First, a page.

Ransomware gangs now buying zero-day vulnerabilities, a warning about vulnerable memory chips and the Emotet gang is back.
Welcome to Cyber Security Today. It’s Wednesday, November 17th. I’m Howard Solomon, contributing writer on cybersecurity for ITWorldCanada.com.
How lucrative is ransomware to criminal gangs? Big enough for some of them to afford to pay possibly millions for zero-day vulnerabilities. Zero-day exploits, which are holes in applications that software companies haven’t discovered yet, can usually only be afforded by state-sponsored threat groups. But according to researchers at Digital Shadows, some ransomware gangs have amassed so much money they are now bidding for them. This may be the reason those discovering and selling these exploits have moved their auctions to cybercriminal forums, says the report. This is part of the company’s research on the discovery and sale of unpatched vulnerabilities. One major finding: The wide majority of the discussions on cybercriminal forums are on older vulnerabilities that security teams haven’t properly patched yet. One major recommendation: IT departments need a system to prioritize which bugs get fixed first.
Here’s something else for IT managers to worry about: Memory chips in servers, desktops and smartphones may be more vulnerable to data theft than first thought. The tactic is called a Rowhammer attack. Mitigations in DRAM chips are supposed to prevent this kind of attack, but in 2014 researchers discovered a vulnerability. At the time the researchers said a Rowhammer attack could work on 31 per cent of today’s devices. Their new research says a technique has been found that was effective on 100 per cent of the 40 devices that were tested. Memory chip makers have been warned. The thing is, even if the research is accurate, DRAM chips can’t be patched. One expert at the SANS Institute said it puts a dent into the myth that processes can be separated on highly integrated hardware. Organizations may have to avoid shared systems like cloud computing for sensitive workloads, he wrote.
More bad news: The Emotet malware botnet is back. Not anywhere near as big as it was at the beginning of the year before law enforcement agencies and cybersecurity researchers knocked out its command and control servers. However, according to a cybersecurity news site called The Record, those behind the TrickBot botnet are helping the Emotet gang get back in business. Emotet is a package of tools and infrastructure hackers could rent as a service for breaking into organizations. It was usually spread by infected Microsoft Word attachments by email. It seems the Emotet gang at this point is relying on TrickBot to help create a new infrastructure and no active distribution of malware has been seen. So far.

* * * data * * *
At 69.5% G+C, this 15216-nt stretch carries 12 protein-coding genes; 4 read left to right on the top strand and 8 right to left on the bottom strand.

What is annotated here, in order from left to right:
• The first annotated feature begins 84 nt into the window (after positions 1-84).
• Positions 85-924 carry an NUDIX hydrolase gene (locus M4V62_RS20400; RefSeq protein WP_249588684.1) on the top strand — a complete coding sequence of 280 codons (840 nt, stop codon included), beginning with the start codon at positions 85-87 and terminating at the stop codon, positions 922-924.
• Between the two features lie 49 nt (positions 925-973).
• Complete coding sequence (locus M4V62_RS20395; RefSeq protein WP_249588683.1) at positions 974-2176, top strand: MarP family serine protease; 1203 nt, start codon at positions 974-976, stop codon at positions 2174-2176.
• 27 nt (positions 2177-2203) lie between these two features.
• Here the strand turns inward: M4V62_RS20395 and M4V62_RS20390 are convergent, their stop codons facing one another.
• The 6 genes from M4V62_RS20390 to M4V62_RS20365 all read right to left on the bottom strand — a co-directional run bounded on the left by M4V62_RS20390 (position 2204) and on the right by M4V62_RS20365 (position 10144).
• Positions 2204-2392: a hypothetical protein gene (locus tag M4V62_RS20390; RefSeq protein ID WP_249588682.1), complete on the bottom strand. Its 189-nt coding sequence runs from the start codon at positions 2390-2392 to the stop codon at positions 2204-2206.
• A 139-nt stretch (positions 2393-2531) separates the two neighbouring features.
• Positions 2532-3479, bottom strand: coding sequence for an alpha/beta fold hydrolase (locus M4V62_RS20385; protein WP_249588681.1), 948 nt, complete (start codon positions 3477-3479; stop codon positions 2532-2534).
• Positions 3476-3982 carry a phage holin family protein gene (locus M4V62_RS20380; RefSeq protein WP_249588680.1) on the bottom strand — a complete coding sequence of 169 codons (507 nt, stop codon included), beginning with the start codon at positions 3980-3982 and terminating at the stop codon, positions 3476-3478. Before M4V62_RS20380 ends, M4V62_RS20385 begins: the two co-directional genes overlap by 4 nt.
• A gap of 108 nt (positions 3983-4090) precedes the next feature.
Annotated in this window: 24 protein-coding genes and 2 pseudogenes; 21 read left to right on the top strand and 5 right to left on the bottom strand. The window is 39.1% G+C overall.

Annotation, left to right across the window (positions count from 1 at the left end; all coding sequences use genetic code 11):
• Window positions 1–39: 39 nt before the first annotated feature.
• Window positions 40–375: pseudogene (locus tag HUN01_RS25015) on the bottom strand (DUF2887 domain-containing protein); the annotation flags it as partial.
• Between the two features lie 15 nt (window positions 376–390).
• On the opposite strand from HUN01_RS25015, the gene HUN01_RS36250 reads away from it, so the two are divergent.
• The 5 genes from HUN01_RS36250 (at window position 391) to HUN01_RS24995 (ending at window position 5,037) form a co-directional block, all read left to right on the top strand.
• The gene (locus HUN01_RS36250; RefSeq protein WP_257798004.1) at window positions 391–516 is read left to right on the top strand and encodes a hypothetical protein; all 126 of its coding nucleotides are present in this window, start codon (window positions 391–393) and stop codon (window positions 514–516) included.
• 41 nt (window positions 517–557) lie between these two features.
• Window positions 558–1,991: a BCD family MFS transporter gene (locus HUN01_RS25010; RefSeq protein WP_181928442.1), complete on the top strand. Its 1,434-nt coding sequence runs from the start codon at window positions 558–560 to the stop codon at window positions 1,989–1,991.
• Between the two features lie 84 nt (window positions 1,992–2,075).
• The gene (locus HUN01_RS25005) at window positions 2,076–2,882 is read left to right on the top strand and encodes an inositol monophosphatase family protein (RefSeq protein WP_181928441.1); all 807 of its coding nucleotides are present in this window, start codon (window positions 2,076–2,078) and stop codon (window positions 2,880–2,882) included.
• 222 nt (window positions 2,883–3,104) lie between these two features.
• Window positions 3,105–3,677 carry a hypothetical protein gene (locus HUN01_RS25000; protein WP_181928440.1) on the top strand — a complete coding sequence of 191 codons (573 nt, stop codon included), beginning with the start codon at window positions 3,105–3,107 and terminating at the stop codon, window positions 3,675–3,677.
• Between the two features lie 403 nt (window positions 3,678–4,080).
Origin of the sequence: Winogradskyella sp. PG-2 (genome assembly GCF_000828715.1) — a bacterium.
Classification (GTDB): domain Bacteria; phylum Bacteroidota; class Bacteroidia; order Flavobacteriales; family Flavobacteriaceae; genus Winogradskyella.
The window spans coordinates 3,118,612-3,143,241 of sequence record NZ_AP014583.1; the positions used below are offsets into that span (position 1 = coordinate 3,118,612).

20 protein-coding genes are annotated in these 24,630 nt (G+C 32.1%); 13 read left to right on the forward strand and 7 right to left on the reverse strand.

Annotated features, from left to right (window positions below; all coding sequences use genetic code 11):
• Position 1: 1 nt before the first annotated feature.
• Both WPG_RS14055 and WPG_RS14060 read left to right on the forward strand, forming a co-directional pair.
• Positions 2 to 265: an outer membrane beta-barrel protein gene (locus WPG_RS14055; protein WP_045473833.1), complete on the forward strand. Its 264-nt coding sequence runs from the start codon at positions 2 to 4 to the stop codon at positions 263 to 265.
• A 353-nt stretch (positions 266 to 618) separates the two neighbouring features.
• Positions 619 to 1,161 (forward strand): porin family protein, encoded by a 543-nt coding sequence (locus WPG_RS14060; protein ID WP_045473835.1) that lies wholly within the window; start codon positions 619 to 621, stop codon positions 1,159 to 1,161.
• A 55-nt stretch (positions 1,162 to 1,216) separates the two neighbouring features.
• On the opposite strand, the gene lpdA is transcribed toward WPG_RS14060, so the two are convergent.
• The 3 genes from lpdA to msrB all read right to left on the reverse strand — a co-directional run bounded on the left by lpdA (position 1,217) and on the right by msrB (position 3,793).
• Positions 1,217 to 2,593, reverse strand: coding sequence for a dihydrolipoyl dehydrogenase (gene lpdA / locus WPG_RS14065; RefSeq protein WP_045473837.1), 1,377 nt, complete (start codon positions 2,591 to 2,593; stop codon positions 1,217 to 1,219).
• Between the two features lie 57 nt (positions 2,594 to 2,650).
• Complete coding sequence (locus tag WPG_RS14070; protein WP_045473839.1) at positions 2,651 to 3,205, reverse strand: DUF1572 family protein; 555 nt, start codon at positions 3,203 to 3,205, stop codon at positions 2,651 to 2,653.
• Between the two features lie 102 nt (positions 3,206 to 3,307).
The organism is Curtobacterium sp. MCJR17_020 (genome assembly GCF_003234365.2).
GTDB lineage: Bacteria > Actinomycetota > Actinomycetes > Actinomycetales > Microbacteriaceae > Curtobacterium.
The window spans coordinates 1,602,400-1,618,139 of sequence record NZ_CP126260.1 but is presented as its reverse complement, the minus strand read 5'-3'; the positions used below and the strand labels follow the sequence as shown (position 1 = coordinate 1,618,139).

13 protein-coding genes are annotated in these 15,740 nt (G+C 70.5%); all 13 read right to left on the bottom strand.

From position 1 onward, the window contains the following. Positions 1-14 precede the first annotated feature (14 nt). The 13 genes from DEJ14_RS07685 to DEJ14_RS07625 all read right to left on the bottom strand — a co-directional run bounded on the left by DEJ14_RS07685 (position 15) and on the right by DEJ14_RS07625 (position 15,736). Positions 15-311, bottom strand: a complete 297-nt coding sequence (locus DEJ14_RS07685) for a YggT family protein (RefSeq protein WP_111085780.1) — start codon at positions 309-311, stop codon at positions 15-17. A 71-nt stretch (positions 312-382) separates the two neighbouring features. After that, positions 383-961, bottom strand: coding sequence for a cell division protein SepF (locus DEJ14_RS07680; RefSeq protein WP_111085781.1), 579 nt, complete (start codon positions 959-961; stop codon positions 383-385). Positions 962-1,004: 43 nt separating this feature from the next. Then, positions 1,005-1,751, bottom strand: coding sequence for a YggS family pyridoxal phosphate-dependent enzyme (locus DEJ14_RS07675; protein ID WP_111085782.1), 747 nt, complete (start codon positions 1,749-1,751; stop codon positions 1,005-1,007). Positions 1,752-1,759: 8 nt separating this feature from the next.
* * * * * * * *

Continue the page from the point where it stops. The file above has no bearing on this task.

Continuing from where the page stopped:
UPDATE: The SANS Institute reported seeing spamming using Emotet components in attachments with a Microsoft Excel spreadsheet, a Microsoft Word document, and a password-protected zip archive (with the password BMIIVYHZ) containing a Word document.
I’ve said before that Android device users have to be careful of the apps they download. Here’s another reason: Researchers at a firm called Cleafy have discovered new Android malware aimed at stealing passwords for banks and cryptocurrency exchanges in the U.S., the U.K. and Italy. The malware initiates money transfers in a way that bypasses multifactor authentication in victims’ devices. Victims don’t realize they’ve been hit because the malware puts an overlay on top of their bank login page. The victim thinks they are typing in their password into the bank app; instead it’s being captured by the identical-looking malware. How do victims get infected? By downloading what they think are utilities offering the ability to show live TV, recover data or play video and audio files. One thing this malware needs is the ability to use Android’s Accessibility Services. So after installing the malware it asks the user repeatedly for access to this capability. That’s a sign this is malware. Legitimate apps take no for an answer.
Finally, network administrators who use the Latronix PremierWave 2050 Web Manager for managing Latronix-based Wi-Fi systems should be aware that a number of vulnerabilities have been found. According to researchers at Cisco Systems, as of Monday there were no patches available. Some intrusion detection systems may be able to detect exploitation attempts.
That’s it for now Remember links to details about podcast stories are in the text version at ITWorldCanada.com. That’s where you’ll also find other stories of mine.
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